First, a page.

Following up on my previous post, Women Economists Face A 'Toxic' Work Environment: New York Times, Wielding Data, Women Force a Reckoning Over Bias in the Economics Field:
It is not difficult to find an all-male panel at the annual January mega-gathering of American economists. They are as common as PowerPoint presentations and pie charts. One such panel this year met to sleepily critique President Trump’s economic policies, but it was overshadowed by another panel, two ballrooms away, that jolted a profession that prides itself on cool rationality.
That panel on Friday was stocked with women, each of whom presented new research that revealed a systemic bias in economics and presaged a move by the field’s leaders to promise to address some of those issues.
Paper after paper presented at the American Economic Association panel showed a pattern of gender discrimination, beginning with barriers women face in choosing to study economics and extending through the life cycle of their careers, including securing job opportunities, writing research papers, gaining access to top publications and earning proper credit for published work.
Economics departments have gradually increased their share of female faculty members over the past 20 years. But only one in five tenure-track economics professors is a woman, according to the American Economic Association’s Committee on the Status of Women in the Economics Profession.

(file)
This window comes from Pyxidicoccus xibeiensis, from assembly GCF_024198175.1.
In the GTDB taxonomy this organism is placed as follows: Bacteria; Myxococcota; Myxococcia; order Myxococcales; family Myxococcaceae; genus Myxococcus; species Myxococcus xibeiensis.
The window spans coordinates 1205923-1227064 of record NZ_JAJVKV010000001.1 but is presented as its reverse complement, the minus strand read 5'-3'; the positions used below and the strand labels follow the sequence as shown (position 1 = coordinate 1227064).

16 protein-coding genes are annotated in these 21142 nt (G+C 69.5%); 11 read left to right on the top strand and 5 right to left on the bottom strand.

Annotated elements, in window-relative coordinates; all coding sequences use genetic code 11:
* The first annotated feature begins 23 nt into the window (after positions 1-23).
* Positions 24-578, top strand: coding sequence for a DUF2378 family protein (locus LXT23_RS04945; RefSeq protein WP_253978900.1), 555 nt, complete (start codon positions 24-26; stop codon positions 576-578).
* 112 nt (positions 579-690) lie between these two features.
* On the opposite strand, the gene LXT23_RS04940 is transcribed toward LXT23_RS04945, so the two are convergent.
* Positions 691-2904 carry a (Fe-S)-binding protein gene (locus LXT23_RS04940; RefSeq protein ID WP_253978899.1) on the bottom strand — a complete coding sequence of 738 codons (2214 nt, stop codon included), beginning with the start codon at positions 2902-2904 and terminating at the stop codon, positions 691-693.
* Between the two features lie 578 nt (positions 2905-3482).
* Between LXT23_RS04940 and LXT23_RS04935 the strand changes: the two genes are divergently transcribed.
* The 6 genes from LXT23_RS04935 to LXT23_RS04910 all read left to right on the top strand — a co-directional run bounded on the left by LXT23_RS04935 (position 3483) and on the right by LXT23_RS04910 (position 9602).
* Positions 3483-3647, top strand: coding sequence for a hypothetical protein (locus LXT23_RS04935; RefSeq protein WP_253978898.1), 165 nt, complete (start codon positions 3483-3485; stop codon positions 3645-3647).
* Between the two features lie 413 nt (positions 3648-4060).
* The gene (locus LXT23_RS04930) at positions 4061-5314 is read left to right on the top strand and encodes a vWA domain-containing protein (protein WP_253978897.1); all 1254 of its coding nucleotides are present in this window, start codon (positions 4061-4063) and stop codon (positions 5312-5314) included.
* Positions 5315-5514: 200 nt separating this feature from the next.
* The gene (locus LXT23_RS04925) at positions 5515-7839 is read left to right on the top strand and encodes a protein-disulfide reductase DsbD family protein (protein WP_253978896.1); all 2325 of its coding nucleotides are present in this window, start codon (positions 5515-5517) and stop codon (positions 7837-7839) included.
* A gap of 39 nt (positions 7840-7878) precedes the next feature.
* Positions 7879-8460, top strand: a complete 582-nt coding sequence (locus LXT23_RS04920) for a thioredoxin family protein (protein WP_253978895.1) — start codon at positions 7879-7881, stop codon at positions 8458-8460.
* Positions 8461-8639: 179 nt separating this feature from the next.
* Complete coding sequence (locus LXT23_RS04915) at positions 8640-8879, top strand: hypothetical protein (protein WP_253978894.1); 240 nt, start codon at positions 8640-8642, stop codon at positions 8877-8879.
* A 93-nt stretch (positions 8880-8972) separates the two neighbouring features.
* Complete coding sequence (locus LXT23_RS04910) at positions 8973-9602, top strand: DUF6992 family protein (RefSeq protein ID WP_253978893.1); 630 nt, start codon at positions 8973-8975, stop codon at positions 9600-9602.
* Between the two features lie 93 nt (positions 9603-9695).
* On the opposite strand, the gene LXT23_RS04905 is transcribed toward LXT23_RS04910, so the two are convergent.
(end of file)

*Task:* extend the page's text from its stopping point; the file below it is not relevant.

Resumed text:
In many parts of the profession, gender progress stagnated over the last decade. About one in three new economics doctoral students was a woman in 2016, and fewer than one in three assistant professors were women. In both of those cases, the share of women was essentially unchanged from 2006.
The focus on gender bias in economics began simmering in August, when Alice Wu, an economist from the University of California, Berkeley, detailed in a research paper how the website Economics Job Market Rumors, a much-read, anonymous job-rumor forum and message board for economists, had become a hotbed of harassment, with female economists frequently described in often sexual and crude terms.
Leaders of the American Economic Association announced on Friday night that they would begin to address bias concerns more seriously, by setting up an alternative to the online jobs site and drafting a code of conduct for economists. But many economists said that those steps were late, and that they left much work to be done to ensure fairness for women in the field, where the rate of entry for women lags that of math, engineering and other hard sciences.